Maryanne Lineker Mobberley tells us why we should be buying gifts with real charm this Christmas
It only seems like five minutes since last Christmas, but yes, it’s that time of year again… when we’re all suddenly trapesing round the shops or absorbed online looking for that perfect something for a loved one.
Many people I’m sure will grace the counters of high street jewellers, perhaps with the intention (or instruction) to buy something ‘sparkly’ and a growing popular choice in the luxury good market is the ‘charm’.
We will all have walked past, or been in, a particular shop known for its ‘charms’ and seen the vast displays of small pocket sized works of art on display. These tiny silver and sometimes gold novelties are thought to be the perfect token for someone special. I believe their popularity is due to the seemingly endless choice of options combined with the fact you can choose to wear a humble one or two, or grace your bracelet/necklace with handfuls of the trinkets thus becoming a seasoned collector. The possibilities do in fact appear endless; teddy bears, hearts, emoji’s, animals, flowers, letters and characters are just some of the options on offer.
However, although unique to the purchaser and recipient, these charms are mass produced. You may think that’s what makes them affordable…how could I buy something truly unique for the same price (or even cheaper)? That’s when antique charms come to the fore. There is a whole world of beautiful works of art to be found if you buy second hand, each with their own story to tell.
(Lot 67, 12th December Christmas Auction)
A lot has changed over the past 200 years, but there are certain things that have remained a constant; people’s desire to collect and people’s desire to present gifts. For decades charms have been used for these pastimes. They are small, affordable and very often sentimental, making them the perfect choice.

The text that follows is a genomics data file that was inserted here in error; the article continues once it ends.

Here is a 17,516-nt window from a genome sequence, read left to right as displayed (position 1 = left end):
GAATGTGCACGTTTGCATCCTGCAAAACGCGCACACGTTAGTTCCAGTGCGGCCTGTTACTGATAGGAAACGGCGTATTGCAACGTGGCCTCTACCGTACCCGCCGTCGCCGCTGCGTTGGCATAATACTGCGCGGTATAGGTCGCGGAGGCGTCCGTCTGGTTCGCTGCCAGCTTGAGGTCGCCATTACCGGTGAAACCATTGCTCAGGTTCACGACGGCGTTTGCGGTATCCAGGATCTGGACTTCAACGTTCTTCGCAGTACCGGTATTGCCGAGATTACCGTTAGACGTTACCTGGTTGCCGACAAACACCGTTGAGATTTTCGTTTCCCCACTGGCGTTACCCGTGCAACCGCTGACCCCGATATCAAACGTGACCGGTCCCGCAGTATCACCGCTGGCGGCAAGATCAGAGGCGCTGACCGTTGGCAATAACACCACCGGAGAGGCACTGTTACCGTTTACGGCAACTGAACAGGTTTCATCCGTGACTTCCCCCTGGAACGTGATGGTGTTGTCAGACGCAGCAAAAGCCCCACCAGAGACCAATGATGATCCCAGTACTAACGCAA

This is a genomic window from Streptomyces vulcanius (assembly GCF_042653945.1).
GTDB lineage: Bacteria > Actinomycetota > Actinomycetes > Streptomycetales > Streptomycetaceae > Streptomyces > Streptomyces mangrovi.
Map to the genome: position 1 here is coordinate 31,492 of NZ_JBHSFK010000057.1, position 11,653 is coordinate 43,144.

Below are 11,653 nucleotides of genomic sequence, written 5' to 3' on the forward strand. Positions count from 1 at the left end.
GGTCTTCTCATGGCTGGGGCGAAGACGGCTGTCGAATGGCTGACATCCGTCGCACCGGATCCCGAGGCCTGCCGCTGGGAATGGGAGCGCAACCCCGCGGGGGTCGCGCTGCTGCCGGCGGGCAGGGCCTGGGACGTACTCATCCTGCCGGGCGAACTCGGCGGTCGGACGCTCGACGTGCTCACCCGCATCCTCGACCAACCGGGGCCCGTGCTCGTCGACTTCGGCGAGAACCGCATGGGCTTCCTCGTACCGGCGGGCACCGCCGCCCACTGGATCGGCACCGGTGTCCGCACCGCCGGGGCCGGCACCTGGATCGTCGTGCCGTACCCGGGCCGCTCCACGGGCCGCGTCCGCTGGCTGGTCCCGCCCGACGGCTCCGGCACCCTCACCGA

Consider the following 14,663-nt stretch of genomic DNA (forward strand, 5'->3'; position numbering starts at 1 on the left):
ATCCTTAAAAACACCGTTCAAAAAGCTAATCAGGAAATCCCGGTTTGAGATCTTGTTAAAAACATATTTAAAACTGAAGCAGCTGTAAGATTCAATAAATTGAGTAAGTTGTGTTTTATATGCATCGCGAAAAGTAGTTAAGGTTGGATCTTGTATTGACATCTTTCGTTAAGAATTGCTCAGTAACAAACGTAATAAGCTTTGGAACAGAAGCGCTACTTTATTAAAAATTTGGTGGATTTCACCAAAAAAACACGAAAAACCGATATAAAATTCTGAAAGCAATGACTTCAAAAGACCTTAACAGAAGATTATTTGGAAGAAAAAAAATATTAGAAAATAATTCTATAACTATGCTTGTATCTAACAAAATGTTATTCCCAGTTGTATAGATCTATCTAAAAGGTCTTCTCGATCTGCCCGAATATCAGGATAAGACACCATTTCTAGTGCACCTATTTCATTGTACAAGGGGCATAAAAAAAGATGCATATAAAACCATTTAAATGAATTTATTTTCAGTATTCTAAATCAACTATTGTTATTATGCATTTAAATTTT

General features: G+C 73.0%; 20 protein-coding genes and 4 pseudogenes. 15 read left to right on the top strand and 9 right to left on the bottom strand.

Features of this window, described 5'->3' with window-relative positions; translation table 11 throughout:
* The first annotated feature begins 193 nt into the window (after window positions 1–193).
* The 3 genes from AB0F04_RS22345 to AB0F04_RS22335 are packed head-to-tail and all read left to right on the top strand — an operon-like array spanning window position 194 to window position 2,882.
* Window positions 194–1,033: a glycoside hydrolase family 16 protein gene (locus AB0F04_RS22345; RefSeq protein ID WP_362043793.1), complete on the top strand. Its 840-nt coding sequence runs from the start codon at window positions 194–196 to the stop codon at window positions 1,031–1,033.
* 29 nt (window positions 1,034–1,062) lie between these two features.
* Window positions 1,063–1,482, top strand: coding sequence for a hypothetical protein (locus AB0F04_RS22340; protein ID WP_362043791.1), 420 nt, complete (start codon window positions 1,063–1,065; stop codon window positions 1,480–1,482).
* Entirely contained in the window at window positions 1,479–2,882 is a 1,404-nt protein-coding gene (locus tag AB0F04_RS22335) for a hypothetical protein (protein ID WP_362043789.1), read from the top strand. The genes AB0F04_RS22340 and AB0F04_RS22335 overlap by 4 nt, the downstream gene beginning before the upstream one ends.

During the 19th century, people would often collect charms or novelties when travelling, either as a memento of their trip or for a gift. Think of them as the modern day souvenir spoon or fridge magnet! Due to their size they were easy to transport and easy to exhibit when back home, as people often had collectors and bijouterie cabinets to house their small treasures. Their modest size also meant if they were presented as a token of love with a sentimental or secret message they could be worn by the receiver discreetly.
The variety available would rival any manufacturer today, with a lot of examples often handmade, thus completely unique. Materials such as hardstones, silver, enamel and gold, amongst many others were used to fashion various curios.
(Lot 108, 12th December Christmas Auction)
But how do you get your hands on such relics of history? The three main avenues are; antique shops, EBay (if confident with what you’re purchasing), or auction. If auction is the route you choose, at Halls we have a stunning collection of such items coming up our 12th December Christmas sale.
Divided into four lots, we are selling over fifty antique charms dating from the early 19th century through to the early 20th century. Amongst the selection are some truly exquisite examples. A small faceted and plain polished white metal acorn or an enamelled stylised pansy would be perfect for a lover of the outdoors. An enamelled egg with bunny motif for a special Easter gift. A hinged enamelled plaque with secret ‘Parlez Pous Moi’ message inside for your partner. Some more novelty examples include a gold hinged jointed clown, a miniature kaleidoscope and a tiny gilt metal and enamelled book of Cambridge tourist spots.
(Lot 127, 12th December Christmas Auction)
Each lot, which comprises between seven and twenty-two trinkets, ranges in estimate from £150 to £200, averaging less than £15 per charm.
By their nature, charms are part of a story and represent something personal. Antique charms, which were created for a specific person or purpose, have greater meaning and a natural sense of history in a way that mass produced modern equivalents will not have for many years, if at all. At Christmas it has become common place for gifts to be presented with an apologetic ‘gift receipt’, should the recipient not be impressed or want to go back to the shop to see if they can do better. To better preserve the tradition of giving why not look for something unique, that by its nature will ask to be treasured and kept for a lifetime. Something that can’t go back and can only go forward. A gift with real charm!
Maryanne Lineker Mobberley